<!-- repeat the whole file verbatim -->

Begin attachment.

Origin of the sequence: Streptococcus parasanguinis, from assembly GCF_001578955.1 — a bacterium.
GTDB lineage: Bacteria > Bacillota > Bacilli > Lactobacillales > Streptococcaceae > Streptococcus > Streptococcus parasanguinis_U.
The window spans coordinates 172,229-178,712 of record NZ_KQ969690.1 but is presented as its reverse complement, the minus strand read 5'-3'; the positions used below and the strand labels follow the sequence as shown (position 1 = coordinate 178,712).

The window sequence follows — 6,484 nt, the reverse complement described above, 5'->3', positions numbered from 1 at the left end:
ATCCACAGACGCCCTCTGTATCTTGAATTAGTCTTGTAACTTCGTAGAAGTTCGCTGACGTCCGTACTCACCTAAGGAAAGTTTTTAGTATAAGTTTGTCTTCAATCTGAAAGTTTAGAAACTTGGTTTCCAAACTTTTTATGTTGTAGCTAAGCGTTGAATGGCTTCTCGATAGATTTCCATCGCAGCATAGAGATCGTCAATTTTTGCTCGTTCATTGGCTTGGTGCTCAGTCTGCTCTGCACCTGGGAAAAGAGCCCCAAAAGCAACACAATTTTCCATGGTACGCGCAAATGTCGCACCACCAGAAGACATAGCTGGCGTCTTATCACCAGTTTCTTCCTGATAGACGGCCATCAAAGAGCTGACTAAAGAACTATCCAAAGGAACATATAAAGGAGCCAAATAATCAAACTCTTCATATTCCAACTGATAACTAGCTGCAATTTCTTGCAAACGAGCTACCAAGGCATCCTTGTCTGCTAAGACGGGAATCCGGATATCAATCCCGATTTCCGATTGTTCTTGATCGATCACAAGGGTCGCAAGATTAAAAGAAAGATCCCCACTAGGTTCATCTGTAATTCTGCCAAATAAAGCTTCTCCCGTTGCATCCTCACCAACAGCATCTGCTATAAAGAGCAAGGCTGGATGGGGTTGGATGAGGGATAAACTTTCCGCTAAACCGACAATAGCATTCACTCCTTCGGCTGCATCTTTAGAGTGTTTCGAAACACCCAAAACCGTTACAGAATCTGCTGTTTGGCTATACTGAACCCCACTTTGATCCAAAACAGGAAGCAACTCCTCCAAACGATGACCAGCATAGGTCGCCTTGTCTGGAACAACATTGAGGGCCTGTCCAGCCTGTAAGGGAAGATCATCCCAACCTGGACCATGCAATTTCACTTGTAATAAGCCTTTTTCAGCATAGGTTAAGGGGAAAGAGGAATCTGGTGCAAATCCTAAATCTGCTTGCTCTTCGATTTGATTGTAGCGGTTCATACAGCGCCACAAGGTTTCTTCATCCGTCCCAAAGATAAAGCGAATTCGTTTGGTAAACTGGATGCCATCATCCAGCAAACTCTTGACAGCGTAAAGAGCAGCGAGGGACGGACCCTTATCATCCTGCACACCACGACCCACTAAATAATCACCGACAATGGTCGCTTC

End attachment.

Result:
Origin of the sequence: Streptococcus parasanguinis, from assembly GCF_001578955.1 — a bacterium.
GTDB lineage: Bacteria > Bacillota > Bacilli > Lactobacillales > Streptococcaceae > Streptococcus > Streptococcus parasanguinis_U.
The window spans coordinates 172,229-178,712 of record NZ_KQ969690.1 but is presented as its reverse complement, the minus strand read 5'-3'; the positions used below and the strand labels follow the sequence as shown (position 1 = coordinate 178,712).

The window sequence follows — 6,484 nt, the reverse complement described above, 5'->3', positions numbered from 1 at the left end:
ATCCACAGACGCCCTCTGTATCTTGAATTAGTCTTGTAACTTCGTAGAAGTTCGCTGACGTCCGTACTCACCTAAGGAAAGTTTTTAGTATAAGTTTGTCTTCAATCTGAAAGTTTAGAAACTTGGTTTCCAAACTTTTTATGTTGTAGCTAAGCGTTGAATGGCTTCTCGATAGATTTCCATCGCAGCATAGAGATCGTCAATTTTTGCTCGTTCATTGGCTTGGTGCTCAGTCTGCTCTGCACCTGGGAAAAGAGCCCCAAAAGCAACACAATTTTCCATGGTACGCGCAAATGTCGCACCACCAGAAGACATAGCTGGCGTCTTATCACCAGTTTCTTCCTGATAGACGGCCATCAAAGAGCTGACTAAAGAACTATCCAAAGGAACATATAAAGGAGCCAAATAATCAAACTCTTCATATTCCAACTGATAACTAGCTGCAATTTCTTGCAAACGAGCTACCAAGGCATCCTTGTCTGCTAAGACGGGAATCCGGATATCAATCCCGATTTCCGATTGTTCTTGATCGATCACAAGGGTCGCAAGATTAAAAGAAAGATCCCCACTAGGTTCATCTGTAATTCTGCCAAATAAAGCTTCTCCCGTTGCATCCTCACCAACAGCATCTGCTATAAAGAGCAAGGCTGGATGGGGTTGGATGAGGGATAAACTTTCCGCTAAACCGACAATAGCATTCACTCCTTCGGCTGCATCTTTAGAGTGTTTCGAAACACCCAAAACCGTTACAGAATCTGCTGTTTGGCTATACTGAACCCCACTTTGATCCAAAACAGGAAGCAACTCCTCCAAACGATGACCAGCATAGGTCGCCTTGTCTGGAACAACATTGAGGGCCTGTCCAGCCTGTAAGGGAAGATCATCCCAACCTGGACCATGCAATTTCACTTGTAATAAGCCTTTTTCAGCATAGGTTAAGGGGAAAGAGGAATCTGGTGCAAATCCTAAATCTGCTTGCTCTTCGATTTGATTGTAGCGGTTCATACAGCGCCACAAGGTTTCTTCATCCGTCCCAAAGATAAAGCGAATTCGTTTGGTAAACTGGATGCCATCATCCAGCAAACTCTTGACAGCGTAAAGAGCAGCGAGGGACGGACCCTTATCATCCTGCACACCACGACCCACTAAATAATCACCGACAATGGTCGCTTC